As reported in April 2017, the U.S. Food and Drug Administration (FDA) postponed its implementation of a federal mandate requiring calories of food and alcoholic beverages to be posted on standard menus for certain restaurants and grocery stores, allowing time for public comment on the rule. In November 2017, the FDA released draft guidance. The FDA Constituent Update (November 7, 2017) has an overview of the guidance with a sample graphic. The majority of the text from the FDA Constituent Update also is included below.
Of particular interest is the treatment of alcohol, especially beer.  The draft (no pun intended) guidance addresses labeling requirements for menu, menu board, draft beers, and seasonal items.  For example, and good news to many, draft beers that are not on the menu or menu board and are served by a bartender are “foods on display” and do not require calorie and other nutrition labeling.
For more information, contact any member of the Hospitality Group of Bose McKinney & Evans LLP.
The U.S. Food and Drug Administration released the draft guidance Menu Labeling: Supplemental Guidance for Industry. It addresses comments the agency received on the May 2017 interim final rule (IFR) extending the compliance date for the Menu Labeling Final Rule from May 5, 2017, to May 7, 2018. The FDA has been working hard to address industry and other concerns through the least burdensome route and believe that is through guidance.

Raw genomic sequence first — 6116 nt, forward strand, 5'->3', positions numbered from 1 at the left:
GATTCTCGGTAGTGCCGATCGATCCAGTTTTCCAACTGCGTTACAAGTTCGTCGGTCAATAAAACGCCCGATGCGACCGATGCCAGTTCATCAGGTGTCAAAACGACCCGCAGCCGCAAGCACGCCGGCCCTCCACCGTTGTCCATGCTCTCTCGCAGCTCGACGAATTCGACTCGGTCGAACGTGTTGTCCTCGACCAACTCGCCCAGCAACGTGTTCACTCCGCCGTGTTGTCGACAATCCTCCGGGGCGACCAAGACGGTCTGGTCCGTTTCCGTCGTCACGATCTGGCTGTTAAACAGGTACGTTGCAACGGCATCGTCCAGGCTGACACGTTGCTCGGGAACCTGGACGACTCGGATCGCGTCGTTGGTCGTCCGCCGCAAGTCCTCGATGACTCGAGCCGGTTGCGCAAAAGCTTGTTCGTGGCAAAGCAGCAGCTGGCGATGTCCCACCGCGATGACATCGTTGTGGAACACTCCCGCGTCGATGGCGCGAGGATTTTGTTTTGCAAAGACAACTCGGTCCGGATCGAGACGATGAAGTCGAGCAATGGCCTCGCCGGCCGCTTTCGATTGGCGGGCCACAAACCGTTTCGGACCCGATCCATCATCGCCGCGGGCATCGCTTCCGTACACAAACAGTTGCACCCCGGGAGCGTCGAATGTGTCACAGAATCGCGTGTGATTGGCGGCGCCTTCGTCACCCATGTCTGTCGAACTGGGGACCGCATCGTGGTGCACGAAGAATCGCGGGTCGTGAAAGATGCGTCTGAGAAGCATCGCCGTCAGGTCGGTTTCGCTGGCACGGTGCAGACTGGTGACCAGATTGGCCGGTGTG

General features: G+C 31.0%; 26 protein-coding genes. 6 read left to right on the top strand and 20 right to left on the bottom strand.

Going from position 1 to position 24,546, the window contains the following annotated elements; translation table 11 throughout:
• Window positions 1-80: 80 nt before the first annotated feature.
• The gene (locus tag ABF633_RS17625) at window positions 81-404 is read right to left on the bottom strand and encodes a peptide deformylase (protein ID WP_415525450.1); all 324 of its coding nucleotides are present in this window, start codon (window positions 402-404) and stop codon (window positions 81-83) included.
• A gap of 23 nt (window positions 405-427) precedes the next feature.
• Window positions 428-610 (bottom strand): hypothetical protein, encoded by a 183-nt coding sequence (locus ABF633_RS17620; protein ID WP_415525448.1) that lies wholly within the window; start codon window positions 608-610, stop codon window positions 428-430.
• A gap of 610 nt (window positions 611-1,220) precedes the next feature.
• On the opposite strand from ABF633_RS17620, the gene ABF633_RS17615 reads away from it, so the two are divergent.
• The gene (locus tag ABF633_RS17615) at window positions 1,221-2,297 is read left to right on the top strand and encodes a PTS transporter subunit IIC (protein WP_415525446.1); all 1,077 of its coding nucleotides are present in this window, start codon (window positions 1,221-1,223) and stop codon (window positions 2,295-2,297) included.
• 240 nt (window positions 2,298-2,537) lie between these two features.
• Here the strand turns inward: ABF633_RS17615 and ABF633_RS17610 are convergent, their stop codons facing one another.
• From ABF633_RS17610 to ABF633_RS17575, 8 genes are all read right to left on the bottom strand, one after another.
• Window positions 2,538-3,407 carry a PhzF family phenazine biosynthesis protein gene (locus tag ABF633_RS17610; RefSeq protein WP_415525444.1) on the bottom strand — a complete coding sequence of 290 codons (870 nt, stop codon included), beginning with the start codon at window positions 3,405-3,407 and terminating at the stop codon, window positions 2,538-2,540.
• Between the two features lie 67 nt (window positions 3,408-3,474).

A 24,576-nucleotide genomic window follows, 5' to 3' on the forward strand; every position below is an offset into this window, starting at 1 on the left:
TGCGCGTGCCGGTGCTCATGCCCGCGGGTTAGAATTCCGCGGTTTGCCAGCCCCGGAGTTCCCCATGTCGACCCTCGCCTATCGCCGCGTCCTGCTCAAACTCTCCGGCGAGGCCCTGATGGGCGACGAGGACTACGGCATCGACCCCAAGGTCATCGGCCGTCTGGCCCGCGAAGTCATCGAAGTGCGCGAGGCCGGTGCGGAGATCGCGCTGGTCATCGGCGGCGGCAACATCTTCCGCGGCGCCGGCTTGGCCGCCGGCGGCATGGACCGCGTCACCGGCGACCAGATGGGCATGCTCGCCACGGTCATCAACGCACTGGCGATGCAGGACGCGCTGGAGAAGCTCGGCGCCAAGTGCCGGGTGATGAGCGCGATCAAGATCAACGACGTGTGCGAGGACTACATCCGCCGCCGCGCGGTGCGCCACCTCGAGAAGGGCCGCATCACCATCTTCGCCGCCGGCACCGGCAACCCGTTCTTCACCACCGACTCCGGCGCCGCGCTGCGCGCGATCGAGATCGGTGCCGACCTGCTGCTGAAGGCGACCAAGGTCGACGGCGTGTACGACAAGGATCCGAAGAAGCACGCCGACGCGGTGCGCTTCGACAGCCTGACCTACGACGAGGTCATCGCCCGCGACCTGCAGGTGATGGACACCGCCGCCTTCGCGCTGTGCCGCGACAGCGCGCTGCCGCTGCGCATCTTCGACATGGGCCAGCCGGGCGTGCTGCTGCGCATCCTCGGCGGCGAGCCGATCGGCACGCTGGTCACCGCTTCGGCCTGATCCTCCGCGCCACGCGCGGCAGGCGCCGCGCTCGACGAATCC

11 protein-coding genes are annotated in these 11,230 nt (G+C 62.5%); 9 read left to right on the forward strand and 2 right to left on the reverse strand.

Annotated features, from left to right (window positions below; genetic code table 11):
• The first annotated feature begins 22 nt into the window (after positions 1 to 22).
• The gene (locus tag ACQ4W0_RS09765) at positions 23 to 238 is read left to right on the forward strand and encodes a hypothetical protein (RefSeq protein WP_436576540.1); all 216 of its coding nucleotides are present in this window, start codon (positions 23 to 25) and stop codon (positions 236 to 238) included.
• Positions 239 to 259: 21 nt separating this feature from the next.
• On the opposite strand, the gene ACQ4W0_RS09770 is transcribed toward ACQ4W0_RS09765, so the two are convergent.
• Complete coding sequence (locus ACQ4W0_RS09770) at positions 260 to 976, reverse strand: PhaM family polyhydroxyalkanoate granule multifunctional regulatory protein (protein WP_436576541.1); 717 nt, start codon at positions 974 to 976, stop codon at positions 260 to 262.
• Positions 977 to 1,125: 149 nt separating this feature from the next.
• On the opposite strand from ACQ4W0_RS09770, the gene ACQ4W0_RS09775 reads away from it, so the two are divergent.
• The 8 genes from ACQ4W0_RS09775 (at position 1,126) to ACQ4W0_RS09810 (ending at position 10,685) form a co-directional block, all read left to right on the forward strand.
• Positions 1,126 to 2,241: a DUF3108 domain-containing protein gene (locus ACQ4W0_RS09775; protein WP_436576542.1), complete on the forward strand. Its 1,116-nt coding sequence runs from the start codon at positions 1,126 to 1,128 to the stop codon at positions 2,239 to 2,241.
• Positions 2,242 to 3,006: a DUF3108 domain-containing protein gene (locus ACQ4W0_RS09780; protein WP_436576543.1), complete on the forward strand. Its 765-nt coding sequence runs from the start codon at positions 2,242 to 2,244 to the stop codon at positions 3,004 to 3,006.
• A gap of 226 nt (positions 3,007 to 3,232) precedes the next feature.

The question-and-answer style draft guidance features approximately 20 different graphics to illustrate the agency’s new and expanded interpretations of the menu labeling provisions and practical ways for industry to comply with these provisions. It addresses concerns some stakeholders have raised including: calorie disclosure for self-service foods, such as buffets and grab-and-go foods; accounting for the natural variation of foods; compliance and enforcement of the rule; criteria for covered establishments; determining standard menu items; criteria for distinguishing between menus and other information presented to the consumer, like marketing materials; various methods for providing calorie disclosure information on foods such as pizza.
The Menu Labeling Final Rule, when applied to marketing materials, is intended to be flexible and not prescriptive. As an example, the draft guidance explains that marketing materials (e.g., pizza coupons, posters in store windows, signs on gas pumps, or paper inserts) generally would not be considered a menu or menu board and would not require calorie declarations. The agency is withdrawing two questions from the previous Menu Labeling Guidance that pertained to marketing materials. When finalized, this guidance will provide clarity on the FDA’s flexible approach to distinguishing between a menu/menu board and marketing materials.
The agency will accept comments on this draft guidance from November 9, 2017 to January 8, 2018, after which it will move to finalize it to ensure industry has adequate time to implement the requirements. Consumers can expect to see menu labeling in covered establishments nationwide by May 7, 2018.